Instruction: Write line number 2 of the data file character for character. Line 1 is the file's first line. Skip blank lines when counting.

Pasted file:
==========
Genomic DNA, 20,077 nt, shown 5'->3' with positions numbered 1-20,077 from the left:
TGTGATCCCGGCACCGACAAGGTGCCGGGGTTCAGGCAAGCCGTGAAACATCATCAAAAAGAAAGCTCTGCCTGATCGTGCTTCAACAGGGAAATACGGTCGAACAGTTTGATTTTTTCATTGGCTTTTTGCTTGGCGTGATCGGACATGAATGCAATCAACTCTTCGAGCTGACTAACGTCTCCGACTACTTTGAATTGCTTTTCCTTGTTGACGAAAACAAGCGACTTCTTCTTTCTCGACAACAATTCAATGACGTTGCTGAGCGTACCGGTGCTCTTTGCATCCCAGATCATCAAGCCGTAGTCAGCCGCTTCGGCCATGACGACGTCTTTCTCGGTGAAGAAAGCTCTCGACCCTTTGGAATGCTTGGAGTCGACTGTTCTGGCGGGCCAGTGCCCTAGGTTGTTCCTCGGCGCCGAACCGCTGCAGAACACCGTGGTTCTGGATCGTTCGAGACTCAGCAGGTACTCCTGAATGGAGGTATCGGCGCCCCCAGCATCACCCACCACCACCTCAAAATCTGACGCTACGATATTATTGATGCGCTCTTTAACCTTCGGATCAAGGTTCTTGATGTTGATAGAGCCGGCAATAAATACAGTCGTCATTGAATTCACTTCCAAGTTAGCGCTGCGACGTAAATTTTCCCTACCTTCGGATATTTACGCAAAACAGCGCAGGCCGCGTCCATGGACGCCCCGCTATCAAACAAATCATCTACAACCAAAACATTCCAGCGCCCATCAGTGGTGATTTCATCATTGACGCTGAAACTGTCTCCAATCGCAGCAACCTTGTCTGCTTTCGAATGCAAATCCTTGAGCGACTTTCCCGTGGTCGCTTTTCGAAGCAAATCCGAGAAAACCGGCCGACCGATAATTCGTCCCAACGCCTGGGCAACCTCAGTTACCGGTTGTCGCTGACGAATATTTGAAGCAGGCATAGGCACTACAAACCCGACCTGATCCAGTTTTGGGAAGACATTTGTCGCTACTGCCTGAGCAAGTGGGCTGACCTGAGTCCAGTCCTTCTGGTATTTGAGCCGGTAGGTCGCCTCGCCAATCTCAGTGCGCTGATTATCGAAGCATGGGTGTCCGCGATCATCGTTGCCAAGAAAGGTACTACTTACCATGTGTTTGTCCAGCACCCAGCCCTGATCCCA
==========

TGTGATCCCGGCACCGACAAGGTGCCGGGGTTCAGGCAAGCCGTGAAACATCATCAAAAAGAAAGCTCTGCCTGATCGTGCTTCAACAGGGAAATACGGTCGAACAGTTTGATTTTTTCATTGGCTTTTTGCTTGGCGTGATCGGACATGAATGCAATCAACTCTTCGAGCTGACTAACGTCTCCGACTACTTTGAATTGCTTTTCCTTGTTGACGAAAACAAGCGACTTCTTCTTTCTCGACAACAATTCAATGACGTTGCTGAGCGTACCGGTGCTCTTTGCATCCCAGATCATCAAGCCGTAGTCAGCCGCTTCGGCCATGACGACGTCTTTCTCGGTGAAGAAAGCTCTCGACCCTTTGGAATGCTTGGAGTCGACTGTTCTGGCGGGCCAGTGCCCTAGGTTGTTCCTCGGCGCCGAACCGCTGCAGAACACCGTGGTTCTGGATCGTTCGAGACTCAGCAGGTACTCCTGAATGGAGGTATCGGCGCCCCCAGCATCACCCACCACCACCTCAAAATCTGACGCTACGATATTATTGATGCGCTCTTTAACCTTCGGATCAAGGTTCTTGATGTTGATAGAGCCGGCAATAAATACAGTCGTCATTGAATTCACTTCCAAGTTAGCGCTGCGACGTAAATTTTCCCTACCTTCGGATATTTACGCAAAACAGCGCAGGCCGCGTCCATGGACGCCCCGCTATCAAACAAATCATCTACAACCAAAACATTCCAGCGCCCATCAGTGGTGATTTCATCATTGACGCTGAAACTGTCTCCAATCGCAGCAACCTTGTCTGCTTTCGAATGCAAATCCTTGAGCGACTTTCCCGTGGTCGCTTTTCGAAGCAAATCCGAGAAAACCGGCCGACCGATAATTCGTCCCAACGCCTGGGCAACCTCAGTTACCGGTTGTCGCTGACGAATATTTGAAGCAGGCATAGGCACTACAAACCCGACCTGATCCAGTTTTGGGAAGACATTTGTCGCTACTGCCTGAGCAAGTGGGCTGACCTGAGTCCAGTCCTTCTGGTATTTGAGCCGGTAGGTCGCCTCGCCAATCTCAGTGCGCTGATTATCGAAGCATGGGTGTCCGCGATCATCGTTGCCAAGAAAGGTACTACTTACCATGTGTTTGTCCAGCACCCAGCCCTGATCCCA